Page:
Zoltán Kodály - Dances of Galánta [With score]
Published at : 03 Jan 2021
Composer: Zoltán Kodály (16 December 1882 -- 6 March 1967)
Orchestra: Budapest Festival Orchestra
Conductor: Iván Fischer
Dances of Galánta (Galánti táncok), for orchestra, written in 1933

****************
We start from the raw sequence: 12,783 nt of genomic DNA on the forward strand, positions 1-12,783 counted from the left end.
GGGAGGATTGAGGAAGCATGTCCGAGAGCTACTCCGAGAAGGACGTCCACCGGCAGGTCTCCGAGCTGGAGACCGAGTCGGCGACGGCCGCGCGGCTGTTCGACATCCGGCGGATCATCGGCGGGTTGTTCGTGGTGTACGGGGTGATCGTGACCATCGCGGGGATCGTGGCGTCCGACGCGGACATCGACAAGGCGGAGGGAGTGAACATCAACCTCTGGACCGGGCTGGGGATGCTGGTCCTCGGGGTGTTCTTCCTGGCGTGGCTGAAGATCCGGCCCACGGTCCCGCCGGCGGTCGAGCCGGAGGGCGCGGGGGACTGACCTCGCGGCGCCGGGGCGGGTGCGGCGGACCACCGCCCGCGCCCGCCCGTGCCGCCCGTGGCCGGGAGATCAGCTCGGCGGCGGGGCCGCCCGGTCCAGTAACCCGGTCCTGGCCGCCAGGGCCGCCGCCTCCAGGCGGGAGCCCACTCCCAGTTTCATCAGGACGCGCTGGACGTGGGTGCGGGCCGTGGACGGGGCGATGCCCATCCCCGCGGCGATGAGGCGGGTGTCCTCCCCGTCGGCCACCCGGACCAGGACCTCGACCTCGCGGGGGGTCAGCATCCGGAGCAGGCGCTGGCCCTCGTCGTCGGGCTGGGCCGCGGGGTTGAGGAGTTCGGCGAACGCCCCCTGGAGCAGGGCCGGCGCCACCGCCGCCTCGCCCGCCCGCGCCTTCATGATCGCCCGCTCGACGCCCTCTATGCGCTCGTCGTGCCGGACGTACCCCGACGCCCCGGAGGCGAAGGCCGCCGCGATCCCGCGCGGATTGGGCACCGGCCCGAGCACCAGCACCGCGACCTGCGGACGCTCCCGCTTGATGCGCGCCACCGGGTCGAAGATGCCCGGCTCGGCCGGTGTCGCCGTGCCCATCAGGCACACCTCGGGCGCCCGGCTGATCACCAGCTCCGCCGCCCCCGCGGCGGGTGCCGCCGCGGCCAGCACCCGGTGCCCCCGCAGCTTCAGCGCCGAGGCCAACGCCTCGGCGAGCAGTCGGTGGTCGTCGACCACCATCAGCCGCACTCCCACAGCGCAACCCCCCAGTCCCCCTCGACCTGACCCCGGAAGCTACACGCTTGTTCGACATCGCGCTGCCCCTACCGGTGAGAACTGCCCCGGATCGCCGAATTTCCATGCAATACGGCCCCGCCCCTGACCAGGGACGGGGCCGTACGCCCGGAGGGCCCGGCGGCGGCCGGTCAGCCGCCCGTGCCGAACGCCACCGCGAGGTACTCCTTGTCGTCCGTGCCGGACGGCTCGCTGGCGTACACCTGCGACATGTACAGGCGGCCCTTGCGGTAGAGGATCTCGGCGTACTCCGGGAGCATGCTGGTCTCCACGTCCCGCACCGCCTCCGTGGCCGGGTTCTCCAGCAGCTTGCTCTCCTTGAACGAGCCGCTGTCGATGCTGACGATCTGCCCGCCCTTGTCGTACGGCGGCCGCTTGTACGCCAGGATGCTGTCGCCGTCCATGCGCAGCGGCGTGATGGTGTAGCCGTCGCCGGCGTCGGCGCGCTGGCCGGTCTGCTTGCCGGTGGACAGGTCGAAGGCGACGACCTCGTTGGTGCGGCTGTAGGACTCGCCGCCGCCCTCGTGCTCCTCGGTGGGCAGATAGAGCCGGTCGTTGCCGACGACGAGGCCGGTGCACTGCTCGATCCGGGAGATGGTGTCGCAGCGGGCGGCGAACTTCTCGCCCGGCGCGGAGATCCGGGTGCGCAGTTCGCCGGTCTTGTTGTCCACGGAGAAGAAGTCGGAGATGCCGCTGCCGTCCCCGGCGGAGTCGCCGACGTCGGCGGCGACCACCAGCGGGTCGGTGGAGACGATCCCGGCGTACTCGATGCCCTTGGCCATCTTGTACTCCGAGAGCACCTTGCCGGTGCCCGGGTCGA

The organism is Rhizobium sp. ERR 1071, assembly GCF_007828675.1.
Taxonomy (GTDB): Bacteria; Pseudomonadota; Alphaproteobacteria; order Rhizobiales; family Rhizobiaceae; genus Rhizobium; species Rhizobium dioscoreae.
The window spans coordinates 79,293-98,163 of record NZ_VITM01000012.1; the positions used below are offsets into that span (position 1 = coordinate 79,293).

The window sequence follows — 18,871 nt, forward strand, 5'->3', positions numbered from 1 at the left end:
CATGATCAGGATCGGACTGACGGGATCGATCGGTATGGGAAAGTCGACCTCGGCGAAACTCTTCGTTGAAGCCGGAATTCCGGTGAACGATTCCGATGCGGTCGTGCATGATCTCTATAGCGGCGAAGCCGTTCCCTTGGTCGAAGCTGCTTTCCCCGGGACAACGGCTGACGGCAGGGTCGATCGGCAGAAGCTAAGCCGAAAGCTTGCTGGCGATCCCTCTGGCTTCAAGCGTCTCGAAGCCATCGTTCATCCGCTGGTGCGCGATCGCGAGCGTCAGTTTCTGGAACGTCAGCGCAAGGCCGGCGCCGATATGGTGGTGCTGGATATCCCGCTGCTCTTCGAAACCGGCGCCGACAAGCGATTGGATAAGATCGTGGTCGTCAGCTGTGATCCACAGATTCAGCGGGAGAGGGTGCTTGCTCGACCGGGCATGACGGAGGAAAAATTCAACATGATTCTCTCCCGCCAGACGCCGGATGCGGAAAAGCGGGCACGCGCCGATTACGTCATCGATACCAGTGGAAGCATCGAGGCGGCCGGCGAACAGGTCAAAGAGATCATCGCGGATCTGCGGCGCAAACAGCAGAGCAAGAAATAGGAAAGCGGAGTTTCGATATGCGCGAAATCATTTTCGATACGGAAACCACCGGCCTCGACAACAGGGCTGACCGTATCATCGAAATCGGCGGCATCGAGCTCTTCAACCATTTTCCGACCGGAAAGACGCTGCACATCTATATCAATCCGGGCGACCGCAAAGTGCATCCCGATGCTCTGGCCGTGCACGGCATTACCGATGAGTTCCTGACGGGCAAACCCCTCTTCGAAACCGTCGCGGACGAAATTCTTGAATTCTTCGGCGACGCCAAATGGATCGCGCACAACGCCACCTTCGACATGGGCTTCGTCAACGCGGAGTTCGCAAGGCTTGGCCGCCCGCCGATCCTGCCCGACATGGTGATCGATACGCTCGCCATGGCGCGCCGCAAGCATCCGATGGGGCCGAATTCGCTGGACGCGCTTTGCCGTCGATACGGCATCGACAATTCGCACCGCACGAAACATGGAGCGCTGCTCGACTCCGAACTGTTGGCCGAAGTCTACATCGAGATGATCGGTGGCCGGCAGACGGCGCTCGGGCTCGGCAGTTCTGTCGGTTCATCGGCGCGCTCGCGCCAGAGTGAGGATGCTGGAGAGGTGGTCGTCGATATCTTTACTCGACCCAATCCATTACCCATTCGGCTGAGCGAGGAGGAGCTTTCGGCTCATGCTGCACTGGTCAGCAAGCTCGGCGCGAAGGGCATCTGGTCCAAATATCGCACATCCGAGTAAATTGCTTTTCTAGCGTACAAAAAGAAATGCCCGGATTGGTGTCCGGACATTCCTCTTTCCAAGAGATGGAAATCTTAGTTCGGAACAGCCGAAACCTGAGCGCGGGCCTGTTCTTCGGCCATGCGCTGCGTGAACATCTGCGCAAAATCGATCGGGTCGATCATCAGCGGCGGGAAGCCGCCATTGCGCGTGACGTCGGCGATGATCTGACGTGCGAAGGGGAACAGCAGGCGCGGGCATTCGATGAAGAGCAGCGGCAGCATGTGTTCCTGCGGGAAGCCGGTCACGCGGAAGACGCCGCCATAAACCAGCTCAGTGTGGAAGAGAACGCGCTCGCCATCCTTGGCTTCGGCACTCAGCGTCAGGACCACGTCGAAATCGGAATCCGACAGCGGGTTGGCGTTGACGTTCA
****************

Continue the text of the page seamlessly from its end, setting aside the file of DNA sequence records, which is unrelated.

Despite the prominence of folk music in his career, Kodály was a type of artist/scholar -- an omnicompetent musician who composed fastidiously crafted chamber works richly colored by a fascination with French music, Debussy in particular, that were accepted by an international public long before they were embraced by his countrymen. He did not come to prominence in his native land until his Psalmus Hungaricus, given its premiere in 1923, took the audience by storm and went on to performances around the world. The first version of his opera Háry János (1926) met even greater success. The pattern of cosmopolitan influence and international acceptance, coupled with incomprehension and hostility at home, is paralleled in the career of his exact contemporary, the Polish composer Karol Szymanowski. But Szymanowski came to Polish folk music late in life, seizing upon it as a basis for a major stylistic turning point; Kodály grew up in the provinces, hearing folk music all around him. Beginning in 1905, he began collecting folk songs, eventually notating over 4,000 examples and publishing landmark scholarly articles on his discoveries. Among them was the gulf between authentic folk song, usually modal, and folk music overlaid by popular European dance idioms spiced with flamboyant gypsy ornamentation -- verbunkos music. Before Kodály and Bartók, authentic Hungarian folk music was overshadowed by verbunkos music, which had come to be accepted as the national Hungarian idiom. Even Liszt, seduced by the brilliance of gypsy musicians, was moved by it, and much of the material included in his Hungarian Rhapsodies is verbunkos in origin. Kodály's family moved to the village of Galánta before he was two and remained there for some seven years. Thus, when he was commissioned for a work by the Budapest Philharmonic Society in 1933 to commemorate its 80th anniversary, Kodály turned to his origins. Curiously, most of the material of Dances of Galánta is verbunkos-related, though its companion piece, the Marosszék Dances, employs authentic folk tunes. After an evocative flourish, a series of dances -- the sultry and insinuating giving way to the exhilarating and scintillant -- brilliantly conceived in opulent, glowing orchestral sonorities, place Dances of Galánta shoulder to shoulder with such ripe masterpieces as Falla's Nights in the Gardens of Spain and Dukas' La Péri while looming as perhaps the last and finest composition in the mold of Liszt's Hungarian Rhapsodies. Kodály conducted the Budapest Philharmonic at its premiere on December 19, 1934.